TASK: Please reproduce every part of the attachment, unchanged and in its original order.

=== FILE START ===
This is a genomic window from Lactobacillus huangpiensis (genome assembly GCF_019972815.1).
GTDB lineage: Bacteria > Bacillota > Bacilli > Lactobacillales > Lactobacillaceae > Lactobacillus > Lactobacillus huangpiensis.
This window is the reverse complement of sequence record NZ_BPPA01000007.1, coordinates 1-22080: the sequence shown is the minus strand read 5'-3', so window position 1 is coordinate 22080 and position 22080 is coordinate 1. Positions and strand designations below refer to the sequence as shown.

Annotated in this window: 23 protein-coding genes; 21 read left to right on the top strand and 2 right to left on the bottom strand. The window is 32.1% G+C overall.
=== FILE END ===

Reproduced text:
This is a genomic window from Lactobacillus huangpiensis (genome assembly GCF_019972815.1).
GTDB lineage: Bacteria > Bacillota > Bacilli > Lactobacillales > Lactobacillaceae > Lactobacillus > Lactobacillus huangpiensis.
This window is the reverse complement of sequence record NZ_BPPA01000007.1, coordinates 1-22080: the sequence shown is the minus strand read 5'-3', so window position 1 is coordinate 22080 and position 22080 is coordinate 1. Positions and strand designations below refer to the sequence as shown.

Annotated in this window: 23 protein-coding genes; 21 read left to right on the top strand and 2 right to left on the bottom strand. The window is 32.1% G+C overall.